Case 8 Two letterbooks and a map

Manuscripts: Sources on the Business of Sugar


The Manuscripts Division holds rich primary sources on the details of the sugar business in half a dozen collections, including the James Stothert Papers (1784-1807), the Tailyour Family Papers (1780-1840), the Jacob Aemilius Irving Letterbooks (1809-1816), and the Jarvis Family Papers (1790-1884). Correspondence and other papers document the day-to-day realities of the business of making and selling sugar: yields, prices, expectation and realization of good and bad harvests, and the disposal of the sugar to merchants and factors.


The letters on exhibit in this case are from the papers of the Jarvis family, sugar planters on Antigua, whose estates came to include 1,000 acres in the parishes of Saint John and Saint George, as well as Long Island and Bird Island. Resident proprietorship was more common on Antigua than on many of the sugar islands, and the plantations were owned and managed by the Jarvis family for 200 years. In the letterbooks of two family members, Thomas Jarvis (1735-1805) and Bertie Entwisle Jarvis (1793-1862), we have accounts of owners' day-to-day concerns when plantation ownership and management were integrated.


The letters discuss the full range of a planter's preoccupations and troubles, with details about the cultivation of the canes, the vicissitudes of the weather, and the effect of pests and diseases on the crop. They document the making of good, bad, or indifferent sugar, the quantities of sugar shipped with prices and profits, the state of the sugar-making equipment, and the management of and trade in slaves. They give us a particularly close look at the endless financial complications that arose from sugar's fluctuating market, and the tendency of planters throughout the West Indies to operate in debt to the merchants and factors who sold their sugar: the correspondence includes many promises to pay for present needs out of the proceeds of the next crop.

Thomas Jarvis Letterbook p. 89 Thomas Jarvis to B. & N. Heywood November 12, 1791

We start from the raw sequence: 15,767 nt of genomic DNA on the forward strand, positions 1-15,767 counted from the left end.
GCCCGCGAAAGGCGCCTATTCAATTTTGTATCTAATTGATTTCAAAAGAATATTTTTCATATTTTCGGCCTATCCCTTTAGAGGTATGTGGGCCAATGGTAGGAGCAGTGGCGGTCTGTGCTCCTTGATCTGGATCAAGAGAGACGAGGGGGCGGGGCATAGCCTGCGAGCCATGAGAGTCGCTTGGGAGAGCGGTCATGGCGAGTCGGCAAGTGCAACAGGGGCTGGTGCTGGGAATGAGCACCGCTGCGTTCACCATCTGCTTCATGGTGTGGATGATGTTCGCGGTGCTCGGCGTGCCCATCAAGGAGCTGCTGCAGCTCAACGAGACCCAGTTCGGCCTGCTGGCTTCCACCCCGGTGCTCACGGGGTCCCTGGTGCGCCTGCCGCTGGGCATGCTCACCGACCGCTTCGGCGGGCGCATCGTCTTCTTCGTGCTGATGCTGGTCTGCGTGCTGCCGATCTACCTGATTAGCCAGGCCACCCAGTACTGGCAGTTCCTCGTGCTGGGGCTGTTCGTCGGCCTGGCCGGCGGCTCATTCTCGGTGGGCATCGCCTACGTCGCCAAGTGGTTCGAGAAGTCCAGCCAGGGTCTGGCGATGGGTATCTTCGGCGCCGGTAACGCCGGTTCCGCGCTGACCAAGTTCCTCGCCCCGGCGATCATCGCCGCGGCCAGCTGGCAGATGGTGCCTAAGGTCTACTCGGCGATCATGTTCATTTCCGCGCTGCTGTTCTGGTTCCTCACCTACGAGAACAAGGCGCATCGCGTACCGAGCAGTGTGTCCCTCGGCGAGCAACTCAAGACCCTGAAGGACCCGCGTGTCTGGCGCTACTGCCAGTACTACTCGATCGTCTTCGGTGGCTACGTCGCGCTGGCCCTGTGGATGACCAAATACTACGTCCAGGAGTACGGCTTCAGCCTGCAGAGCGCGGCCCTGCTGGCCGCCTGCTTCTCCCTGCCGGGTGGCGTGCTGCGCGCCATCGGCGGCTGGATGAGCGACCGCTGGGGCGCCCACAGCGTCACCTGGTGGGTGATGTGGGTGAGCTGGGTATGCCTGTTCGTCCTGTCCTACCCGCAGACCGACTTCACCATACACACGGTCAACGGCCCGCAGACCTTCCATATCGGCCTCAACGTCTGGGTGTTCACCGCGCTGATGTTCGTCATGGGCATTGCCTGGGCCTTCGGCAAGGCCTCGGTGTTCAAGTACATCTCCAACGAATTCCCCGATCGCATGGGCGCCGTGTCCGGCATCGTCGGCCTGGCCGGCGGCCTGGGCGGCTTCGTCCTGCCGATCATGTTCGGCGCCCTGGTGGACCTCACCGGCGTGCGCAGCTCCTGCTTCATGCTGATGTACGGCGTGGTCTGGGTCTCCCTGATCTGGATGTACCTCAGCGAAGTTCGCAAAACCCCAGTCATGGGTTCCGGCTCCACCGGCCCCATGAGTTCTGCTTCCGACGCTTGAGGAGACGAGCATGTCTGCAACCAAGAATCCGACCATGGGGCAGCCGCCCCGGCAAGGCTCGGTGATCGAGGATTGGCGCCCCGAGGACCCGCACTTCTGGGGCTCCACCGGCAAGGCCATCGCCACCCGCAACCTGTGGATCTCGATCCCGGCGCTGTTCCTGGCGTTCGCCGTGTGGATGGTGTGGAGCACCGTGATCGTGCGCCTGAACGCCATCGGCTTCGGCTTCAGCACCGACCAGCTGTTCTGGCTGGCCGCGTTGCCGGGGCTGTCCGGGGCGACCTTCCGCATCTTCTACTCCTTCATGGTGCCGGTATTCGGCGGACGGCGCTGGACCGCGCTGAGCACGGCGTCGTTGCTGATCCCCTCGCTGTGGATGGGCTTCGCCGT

"Your letter of the 1st of August announced the sale of my ten hhds [hogsheads] of sugar by the Joanna at 54/; the lowest price I have yet heard of & I am greatly to lament it, more particularly so as my neighbor Mr. Byam sold much worse in London at 69/, they were so bad that he had his doubts whether they would have remained in the casks and they arrived at market much about the time mine did. Your market must have been very flat for bad sugar and that of London very brisk at this time. "

Bertie Entwisle Jarvis Letterbook 2 p. 63 Bertie Entwisle Jarvis to Charles Turner February 17, 1828

"I have commenced sugar making with a fair prospect of reaping a large crop, the quality of which upon a new plan of manufacture far surpasses any sugars that have been yet shipped by me. The planters will not be ready for sea before the first of April owing to backwardness of the crop in the windward part of island. I have half a mind therefore to send a shipment to your London House at an earlier date as I find that the first sugars generally fetch the best price."


Map of buildings ponds and roads

Plan of Hart's & Royal's estate buildings, Antigua. c. 1800

A map of the estate buildings, including the essential sugar making areas: the mill for crushing the canes to obtain the juice, the boiling house where the juice was reduced to a consistency that would granulate, a still house for distilling rum out of the molasses that was a by-product of the sugar making, with a rum cellar underneath it, and a curing house where the finished sugar was stored to drain and dry for a period of weeks or months before being shipped. The legend on the back identifies these as well as housing, kitchens, stables and pens for livestock, etc.